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Arizona and the Central Arizona Project (CAP), holding Navajo/Hopi water hostage.

• Nikke Alex
S.2109 is the product of a poorly planned settlement. The Nation tends to haphazardly agree to random acts of development without a larger strategic plan or vision of how energy projects will impact communities. This settlement is a case in point. The particular water development projects McCain and Kyl have proposed will benefit select communities, but has no vision about how it will integrate water for the whole Navajo Nation or even most of the Western portion of the reservation. We are forever relinquishing claims to the Lower Colorado River for one-time offer of $350 million in water development projects.

Each of the 110 Chapters are supposed to have a Community Land Use Plan in place. However, Chapters do not have plans that address water usage and sustainable uses of it that guarantees water will be around in the communities many generations from now. When communities and Chapters are talking about economic development, water is hardly ever considered but should be at the forefront of the conversation. Before we settle our water claims, we need to do the hard but necessary work of determining chapter needs and arranging a settlement that addresses these.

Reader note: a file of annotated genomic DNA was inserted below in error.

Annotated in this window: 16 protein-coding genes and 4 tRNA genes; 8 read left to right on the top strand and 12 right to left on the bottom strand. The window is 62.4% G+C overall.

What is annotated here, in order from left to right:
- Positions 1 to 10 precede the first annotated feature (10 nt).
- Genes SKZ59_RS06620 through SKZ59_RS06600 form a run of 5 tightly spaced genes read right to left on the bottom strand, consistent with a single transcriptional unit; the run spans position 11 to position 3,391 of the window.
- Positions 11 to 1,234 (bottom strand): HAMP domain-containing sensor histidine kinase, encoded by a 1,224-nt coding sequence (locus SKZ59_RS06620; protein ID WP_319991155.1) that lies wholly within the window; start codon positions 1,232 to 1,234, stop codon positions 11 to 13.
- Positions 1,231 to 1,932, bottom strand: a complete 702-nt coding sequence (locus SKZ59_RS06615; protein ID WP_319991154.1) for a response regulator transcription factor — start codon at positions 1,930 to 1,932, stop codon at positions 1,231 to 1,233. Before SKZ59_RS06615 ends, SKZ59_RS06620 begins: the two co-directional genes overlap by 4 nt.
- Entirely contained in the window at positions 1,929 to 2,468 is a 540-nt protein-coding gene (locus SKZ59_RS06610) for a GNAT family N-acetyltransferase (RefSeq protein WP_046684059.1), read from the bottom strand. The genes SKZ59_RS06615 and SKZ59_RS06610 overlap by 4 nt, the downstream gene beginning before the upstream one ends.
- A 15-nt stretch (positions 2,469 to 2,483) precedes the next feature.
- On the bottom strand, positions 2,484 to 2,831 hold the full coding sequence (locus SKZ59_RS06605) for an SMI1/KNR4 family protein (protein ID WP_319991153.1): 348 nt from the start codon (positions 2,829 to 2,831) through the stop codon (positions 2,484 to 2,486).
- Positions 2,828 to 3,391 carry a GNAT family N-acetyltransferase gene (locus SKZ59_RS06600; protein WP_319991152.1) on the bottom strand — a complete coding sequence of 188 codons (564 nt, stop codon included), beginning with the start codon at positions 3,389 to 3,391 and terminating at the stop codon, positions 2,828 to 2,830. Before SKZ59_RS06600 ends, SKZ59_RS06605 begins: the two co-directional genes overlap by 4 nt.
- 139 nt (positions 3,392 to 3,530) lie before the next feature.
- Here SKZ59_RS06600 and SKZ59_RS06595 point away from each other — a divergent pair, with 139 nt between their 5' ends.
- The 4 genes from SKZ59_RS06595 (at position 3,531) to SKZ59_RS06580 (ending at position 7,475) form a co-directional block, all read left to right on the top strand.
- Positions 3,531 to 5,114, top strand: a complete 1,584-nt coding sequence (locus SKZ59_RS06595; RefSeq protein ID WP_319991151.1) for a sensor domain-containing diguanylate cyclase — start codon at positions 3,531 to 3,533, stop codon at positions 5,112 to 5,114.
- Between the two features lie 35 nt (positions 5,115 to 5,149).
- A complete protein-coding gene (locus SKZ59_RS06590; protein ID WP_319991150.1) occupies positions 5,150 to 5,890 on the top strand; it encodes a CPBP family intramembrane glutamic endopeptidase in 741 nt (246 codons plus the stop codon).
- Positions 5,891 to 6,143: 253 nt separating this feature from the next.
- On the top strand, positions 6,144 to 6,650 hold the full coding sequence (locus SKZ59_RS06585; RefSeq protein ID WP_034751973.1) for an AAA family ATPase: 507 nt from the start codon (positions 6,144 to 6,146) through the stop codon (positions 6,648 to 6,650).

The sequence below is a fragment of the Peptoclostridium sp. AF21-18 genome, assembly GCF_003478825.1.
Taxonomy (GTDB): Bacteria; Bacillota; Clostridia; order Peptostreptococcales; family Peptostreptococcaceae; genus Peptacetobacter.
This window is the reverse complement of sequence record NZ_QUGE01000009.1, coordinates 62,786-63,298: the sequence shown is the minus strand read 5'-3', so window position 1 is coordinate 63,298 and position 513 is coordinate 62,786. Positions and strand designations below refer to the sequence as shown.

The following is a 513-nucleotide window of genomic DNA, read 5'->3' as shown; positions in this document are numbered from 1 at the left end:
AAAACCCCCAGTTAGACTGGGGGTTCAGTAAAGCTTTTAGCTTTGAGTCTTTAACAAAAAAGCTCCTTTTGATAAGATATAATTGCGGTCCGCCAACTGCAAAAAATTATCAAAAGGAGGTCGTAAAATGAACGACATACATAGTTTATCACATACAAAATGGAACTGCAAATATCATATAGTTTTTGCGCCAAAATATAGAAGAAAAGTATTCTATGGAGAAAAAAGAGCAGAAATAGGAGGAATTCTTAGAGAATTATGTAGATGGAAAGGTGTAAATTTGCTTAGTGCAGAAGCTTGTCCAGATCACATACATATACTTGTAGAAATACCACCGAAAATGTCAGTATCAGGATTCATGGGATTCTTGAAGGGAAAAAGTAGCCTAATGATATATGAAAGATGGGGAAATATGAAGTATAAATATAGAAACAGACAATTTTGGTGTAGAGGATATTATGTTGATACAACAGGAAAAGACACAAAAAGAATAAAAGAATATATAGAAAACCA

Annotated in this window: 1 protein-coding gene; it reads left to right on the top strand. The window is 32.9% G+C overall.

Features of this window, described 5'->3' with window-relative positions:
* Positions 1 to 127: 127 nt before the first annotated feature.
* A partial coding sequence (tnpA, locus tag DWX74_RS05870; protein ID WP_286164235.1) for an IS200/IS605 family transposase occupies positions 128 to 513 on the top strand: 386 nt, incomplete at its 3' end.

It is crucial now more than ever for communities to begin crafting Water Plans and Sustainability Plans. But within S.2109, we do not have an idea about how “wet” water made available through these projects will be used. There is an allusion to home use for people who live in the communities of Leupp, Dilkon, and Ganado. But, is industrial-scale residential piping along these lines even the most pressing water issue for the Navajo Nation? How will building this infrastructure serve community members outside of these immediate areas? Will it guarantee water for livestock? Commercial use? Future industry? These are the questions that need to be addressed and understood before any settlement is made.

Perhaps piping at this scale is not an appropriate solution for Navajo communities. It might work for small Arizona towns, but Navajos live differently. There does not seem to be a plan about how these specific piping projects fit into a larger vision of the Navajo Nation 10, 20, 30, or 40 years down the road. But such a plan is absolutely necessary, if we are going to forever waive our claims to the Lower Colorado River.


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